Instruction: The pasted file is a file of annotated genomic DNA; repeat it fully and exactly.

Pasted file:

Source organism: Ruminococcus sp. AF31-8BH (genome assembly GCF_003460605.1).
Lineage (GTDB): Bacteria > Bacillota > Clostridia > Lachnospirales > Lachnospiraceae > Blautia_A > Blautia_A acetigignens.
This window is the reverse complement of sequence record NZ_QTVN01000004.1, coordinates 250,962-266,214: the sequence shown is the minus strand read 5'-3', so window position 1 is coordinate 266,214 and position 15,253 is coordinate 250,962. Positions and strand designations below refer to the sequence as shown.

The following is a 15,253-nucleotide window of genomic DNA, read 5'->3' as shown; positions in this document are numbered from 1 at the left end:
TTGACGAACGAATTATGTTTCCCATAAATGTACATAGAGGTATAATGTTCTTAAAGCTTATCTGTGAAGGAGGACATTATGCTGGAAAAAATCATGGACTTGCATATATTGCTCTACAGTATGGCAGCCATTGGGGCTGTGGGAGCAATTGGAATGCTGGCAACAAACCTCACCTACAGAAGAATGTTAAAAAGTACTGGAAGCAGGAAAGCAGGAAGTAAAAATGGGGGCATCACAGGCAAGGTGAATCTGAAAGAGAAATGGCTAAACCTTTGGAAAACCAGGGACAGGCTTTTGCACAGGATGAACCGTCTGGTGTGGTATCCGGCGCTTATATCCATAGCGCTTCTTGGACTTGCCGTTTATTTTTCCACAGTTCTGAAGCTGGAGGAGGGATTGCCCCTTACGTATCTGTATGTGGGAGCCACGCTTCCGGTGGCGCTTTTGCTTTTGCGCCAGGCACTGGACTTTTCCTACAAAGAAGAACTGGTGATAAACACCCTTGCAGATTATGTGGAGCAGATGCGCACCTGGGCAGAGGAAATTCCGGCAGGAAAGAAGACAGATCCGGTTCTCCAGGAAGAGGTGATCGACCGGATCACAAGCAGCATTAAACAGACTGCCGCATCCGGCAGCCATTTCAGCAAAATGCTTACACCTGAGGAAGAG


Source organism: Ruminococcus sp. AF31-8BH (genome assembly GCF_003460605.1).
Lineage (GTDB): Bacteria > Bacillota > Clostridia > Lachnospirales > Lachnospiraceae > Blautia_A > Blautia_A acetigignens.
This window is the reverse complement of sequence record NZ_QTVN01000004.1, coordinates 250,962-266,214: the sequence shown is the minus strand read 5'-3', so window position 1 is coordinate 266,214 and position 15,253 is coordinate 250,962. Positions and strand designations below refer to the sequence as shown.

The following is a 15,253-nucleotide window of genomic DNA, read 5'->3' as shown; positions in this document are numbered from 1 at the left end:
TTGACGAACGAATTATGTTTCCCATAAATGTACATAGAGGTATAATGTTCTTAAAGCTTATCTGTGAAGGAGGACATTATGCTGGAAAAAATCATGGACTTGCATATATTGCTCTACAGTATGGCAGCCATTGGGGCTGTGGGAGCAATTGGAATGCTGGCAACAAACCTCACCTACAGAAGAATGTTAAAAAGTACTGGAAGCAGGAAAGCAGGAAGTAAAAATGGGGGCATCACAGGCAAGGTGAATCTGAAAGAGAAATGGCTAAACCTTTGGAAAACCAGGGACAGGCTTTTGCACAGGATGAACCGTCTGGTGTGGTATCCGGCGCTTATATCCATAGCGCTTCTTGGACTTGCCGTTTATTTTTCCACAGTTCTGAAGCTGGAGGAGGGATTGCCCCTTACGTATCTGTATGTGGGAGCCACGCTTCCGGTGGCGCTTTTGCTTTTGCGCCAGGCACTGGACTTTTCCTACAAAGAAGAACTGGTGATAAACACCCTTGCAGATTATGTGGAGCAGATGCGCACCTGGGCAGAGGAAATTCCGGCAGGAAAGAAGACAGATCCGGTTCTCCAGGAAGAGGTGATCGACCGGATCACAAGCAGCATTAAACAGACTGCCGCATCCGGCAGCCATTTCAGCAAAATGCTTACACCTGAGGAAGAG